This Projekt Gets A Failing Grade
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This Projekt Gets A Failing Grade

2007_08_23mychemicalromance.jpg
Photo of My Chemical Romance in California by cantsaynotohope.
Immediately upon entering the grounds of the Molson Amphitheatre Tuesday night, we realized that Projekt Revolution was not aimed at us, as we are no longer an awkward, alienated 14-year-old with oddly coloured hair (though we did see one lady who looked to be at least 55 wearing a Linkin Park shirt). We decided we would try to have a good time nonetheless. For the most part, we failed.
We arrived just in time for the main stage portion of the day. First up was Julien K: a band featuring two members of Orgy. The new band sounds very similar to Orgy, with their industrial-lite, Stabbing Westward vibe. And as with many of the bands who came later, their lead singer was prone to yelling ridiculous, pseudo-rebellious phrases. The most inadvertently hilarious was an anecdote about how they don’t even have a record out yet—they wanted to come and have fans discover the band before “some tired-ass record label” told them to. Right. Because a tour headlined by Linkin Park has nothing to do with giant, “tired-ass” record labels. The band’s music was mostly forgettable, and we were convinced at one point that their bass player was simply hitting random notes at any old time. Not a great start.


2007_08_23Placebo.jpgPlacebo was next, and they were definitely a step up. Taking the stage to the opening strains of their biggest hit, “Pure Morning,” they blasted out a crunchy version of the immensely catchy song. They divided their set between older tracks, like “Every Me and Every You,” “Special K” and “Taste In Men” and cuts from their overlooked newest album Meds, including a moving, crowd-pleasing rendition of the title track. Overall, the band had an energy and aggressiveness you wouldn’t expect based on their recordings—their set was one of the more earnest and enjoyable.
Speaking of enjoyable, other big festivals could learn something from Projekt Revolution in terms of set changes. The mere fifteen minutes between bands was one of the most impressive aspects of the show, especially considering some of the complicated sets.
If Julien K were atrocious and Placebo were excellent, then Finnish band HIM fell somewhere in between. The audience, though, went positively insane for everything they did. HIM’s dark pop-metal was well-executed, technically, and featured some ear-catching melodies. And while the song has been covered a million times before, their version of Chris Isaak’s “Wicked Game” was actually pretty good. It was the next song, “Your Sweet Six Six Six” that was so self-serious that it was funny, complete with lyrics sung in a growly demon voice. The set ended on an unfortunate note, with lead singer Ville Valo following the phrase “This is a song about how hard it is when you lose someone” immediately with, “don’t forget to spend all your money on Linkin Park merch,” while opening his jacket to show off his hoodie. If there was any doubt about the merch-minded focus of the festival, that cleared it right up.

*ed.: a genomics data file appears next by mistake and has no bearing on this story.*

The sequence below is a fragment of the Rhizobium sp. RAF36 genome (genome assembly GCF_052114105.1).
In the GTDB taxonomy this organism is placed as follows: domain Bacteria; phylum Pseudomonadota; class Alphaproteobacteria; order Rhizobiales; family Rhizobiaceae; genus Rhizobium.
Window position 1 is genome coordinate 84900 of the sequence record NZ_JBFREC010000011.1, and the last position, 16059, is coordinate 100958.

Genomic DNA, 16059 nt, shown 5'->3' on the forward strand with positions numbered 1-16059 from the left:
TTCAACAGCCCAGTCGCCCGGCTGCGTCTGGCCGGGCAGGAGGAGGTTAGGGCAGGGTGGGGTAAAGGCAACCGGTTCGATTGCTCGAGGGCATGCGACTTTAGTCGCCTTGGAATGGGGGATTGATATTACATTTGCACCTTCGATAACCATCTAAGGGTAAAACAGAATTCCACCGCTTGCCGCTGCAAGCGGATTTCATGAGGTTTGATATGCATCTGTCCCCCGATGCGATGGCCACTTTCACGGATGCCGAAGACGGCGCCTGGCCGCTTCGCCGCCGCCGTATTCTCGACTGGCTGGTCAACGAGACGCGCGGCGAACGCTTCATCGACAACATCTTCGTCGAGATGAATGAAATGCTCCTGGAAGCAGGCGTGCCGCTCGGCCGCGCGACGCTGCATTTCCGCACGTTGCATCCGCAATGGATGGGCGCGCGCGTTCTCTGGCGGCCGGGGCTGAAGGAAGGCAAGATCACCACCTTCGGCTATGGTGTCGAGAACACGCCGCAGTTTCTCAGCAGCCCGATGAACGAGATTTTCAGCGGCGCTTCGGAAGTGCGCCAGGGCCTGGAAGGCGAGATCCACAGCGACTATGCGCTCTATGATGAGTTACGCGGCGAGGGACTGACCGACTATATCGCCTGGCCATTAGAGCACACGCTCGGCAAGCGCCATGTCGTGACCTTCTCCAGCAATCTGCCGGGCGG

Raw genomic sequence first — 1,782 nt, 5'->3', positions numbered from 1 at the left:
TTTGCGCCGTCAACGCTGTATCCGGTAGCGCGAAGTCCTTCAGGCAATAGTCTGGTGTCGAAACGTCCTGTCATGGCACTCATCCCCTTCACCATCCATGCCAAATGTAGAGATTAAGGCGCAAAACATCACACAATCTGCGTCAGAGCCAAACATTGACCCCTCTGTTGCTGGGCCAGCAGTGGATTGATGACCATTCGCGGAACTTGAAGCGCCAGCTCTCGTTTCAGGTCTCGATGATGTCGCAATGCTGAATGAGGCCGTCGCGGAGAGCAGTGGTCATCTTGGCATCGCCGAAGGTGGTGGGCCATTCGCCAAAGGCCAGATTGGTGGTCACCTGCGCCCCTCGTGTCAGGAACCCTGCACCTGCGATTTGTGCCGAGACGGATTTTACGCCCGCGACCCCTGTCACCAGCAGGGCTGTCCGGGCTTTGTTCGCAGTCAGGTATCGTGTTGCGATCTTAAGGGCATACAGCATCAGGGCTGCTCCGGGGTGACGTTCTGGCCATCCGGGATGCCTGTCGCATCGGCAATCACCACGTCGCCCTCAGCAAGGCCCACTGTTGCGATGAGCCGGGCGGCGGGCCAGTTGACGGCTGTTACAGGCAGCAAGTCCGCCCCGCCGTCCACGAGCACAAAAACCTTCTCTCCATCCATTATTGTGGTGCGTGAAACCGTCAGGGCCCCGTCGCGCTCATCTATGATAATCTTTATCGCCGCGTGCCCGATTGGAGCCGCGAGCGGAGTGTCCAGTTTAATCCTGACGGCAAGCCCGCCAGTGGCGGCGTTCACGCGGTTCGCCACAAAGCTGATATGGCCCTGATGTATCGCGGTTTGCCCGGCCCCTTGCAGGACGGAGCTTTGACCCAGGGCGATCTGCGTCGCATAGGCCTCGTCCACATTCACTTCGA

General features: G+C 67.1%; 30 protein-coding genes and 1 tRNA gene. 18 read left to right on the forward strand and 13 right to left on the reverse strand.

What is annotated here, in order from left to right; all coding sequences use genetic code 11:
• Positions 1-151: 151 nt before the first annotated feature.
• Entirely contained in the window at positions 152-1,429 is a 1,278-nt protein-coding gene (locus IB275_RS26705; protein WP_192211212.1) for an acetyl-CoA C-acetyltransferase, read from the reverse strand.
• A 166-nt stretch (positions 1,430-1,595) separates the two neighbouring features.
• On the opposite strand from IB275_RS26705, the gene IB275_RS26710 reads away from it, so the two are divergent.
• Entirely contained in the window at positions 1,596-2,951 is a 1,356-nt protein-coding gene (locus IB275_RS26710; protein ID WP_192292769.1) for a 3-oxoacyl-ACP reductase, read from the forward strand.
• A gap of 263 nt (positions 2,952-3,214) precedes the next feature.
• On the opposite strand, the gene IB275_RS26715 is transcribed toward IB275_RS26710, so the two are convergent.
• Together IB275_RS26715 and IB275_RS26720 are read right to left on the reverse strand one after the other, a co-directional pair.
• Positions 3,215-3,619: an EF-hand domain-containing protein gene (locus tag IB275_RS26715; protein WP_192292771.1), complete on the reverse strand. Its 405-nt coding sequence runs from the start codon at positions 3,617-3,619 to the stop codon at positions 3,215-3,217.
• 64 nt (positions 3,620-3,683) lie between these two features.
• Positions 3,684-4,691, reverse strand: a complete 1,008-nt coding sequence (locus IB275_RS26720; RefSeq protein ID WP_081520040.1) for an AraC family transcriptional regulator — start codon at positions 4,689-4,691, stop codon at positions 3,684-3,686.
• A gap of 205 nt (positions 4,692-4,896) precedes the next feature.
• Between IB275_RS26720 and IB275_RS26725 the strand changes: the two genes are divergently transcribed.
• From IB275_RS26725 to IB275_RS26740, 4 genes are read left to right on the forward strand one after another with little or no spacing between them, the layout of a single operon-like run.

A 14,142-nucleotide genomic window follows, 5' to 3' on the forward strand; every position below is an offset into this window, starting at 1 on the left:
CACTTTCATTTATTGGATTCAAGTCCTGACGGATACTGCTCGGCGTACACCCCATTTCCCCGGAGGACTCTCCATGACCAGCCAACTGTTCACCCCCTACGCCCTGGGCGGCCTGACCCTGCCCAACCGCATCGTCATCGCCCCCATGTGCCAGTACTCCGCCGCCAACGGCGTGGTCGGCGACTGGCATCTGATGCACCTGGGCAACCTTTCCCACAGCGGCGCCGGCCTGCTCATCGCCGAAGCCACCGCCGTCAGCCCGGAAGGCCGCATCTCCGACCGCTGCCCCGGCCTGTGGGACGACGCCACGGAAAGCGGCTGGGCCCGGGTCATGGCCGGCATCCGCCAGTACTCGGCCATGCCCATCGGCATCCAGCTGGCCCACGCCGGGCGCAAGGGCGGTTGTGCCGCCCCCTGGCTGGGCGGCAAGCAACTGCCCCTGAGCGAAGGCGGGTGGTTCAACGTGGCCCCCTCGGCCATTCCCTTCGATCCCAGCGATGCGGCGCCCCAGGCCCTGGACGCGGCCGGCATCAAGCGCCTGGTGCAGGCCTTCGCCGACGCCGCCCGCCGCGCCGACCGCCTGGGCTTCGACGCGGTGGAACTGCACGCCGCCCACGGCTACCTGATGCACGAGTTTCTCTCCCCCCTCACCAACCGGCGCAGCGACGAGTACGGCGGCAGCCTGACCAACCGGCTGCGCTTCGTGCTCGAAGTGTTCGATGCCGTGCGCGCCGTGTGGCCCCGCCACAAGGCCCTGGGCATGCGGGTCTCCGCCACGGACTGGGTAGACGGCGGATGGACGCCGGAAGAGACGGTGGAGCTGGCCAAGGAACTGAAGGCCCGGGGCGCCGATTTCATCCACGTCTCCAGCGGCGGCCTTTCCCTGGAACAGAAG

Taking Back Sunday‘s biggest strengths are their tag team vocals and knack for incredibly catchy hooks, both of which came through on Tuesday. With help from a guest drummer and a guitarist from second stage act Saosin, the band blasted through hits and fan favourites like “You’re So Last Summer,” “Cute Without The ‘E’ (Cut From The Team)” and “A Decade Under The Influence.” Lead singer Adam Lazarra won points for gutsiest stage banter of the night for following a story about going to see Justin Timberlake at the ACC with the comment, “There’s all these meatheads in the audience like ‘Uh-uhh, no way.”
Taking antagonistic audience interaction even further was My Chemical Romance frontman Gerard Way, dolled up in skull makeup. For their entire set he was goading the audience into some sort of reaction, whether it was commanding them, “scream!” and “everybody in this whole place clap!” or pitting the girls against the boys by insisting the females were screaming louder. It reeked of a need for validation—when your band is doing its job, you don’t have to rile up the crowd with your stage banter.
That said, their show was fairly high-energy, with bombastic versions of made-for-the-stadium tracks like “Welcome To The Black Parade,” “Mama” (sadly without a cameo by Liza Minnelli, who sings on the album version) and “Helena.” After an intense set full of bursts of flames shooting up from the back of the stage, firecracker explosions and balls-out rock, MCR ended anticlimactically with the quieter track “Cancer.”
It was at this point that we decided to pack it in. Soggy from the rain, we couldn’t handle the idea of sticking around for Linkin Park. We had a feeling they’d do no wrong in the crowd’s eyes. While to us the day was full of cheesy between-song banter, over-inflated frontman egos and mostly mediocre music, for the people it mattered to, it was probably the best day of the summer, despite (or maybe because of) the clouds.
Photo of Placebo at the Sziget Festival 2006 by alexis suspicious.

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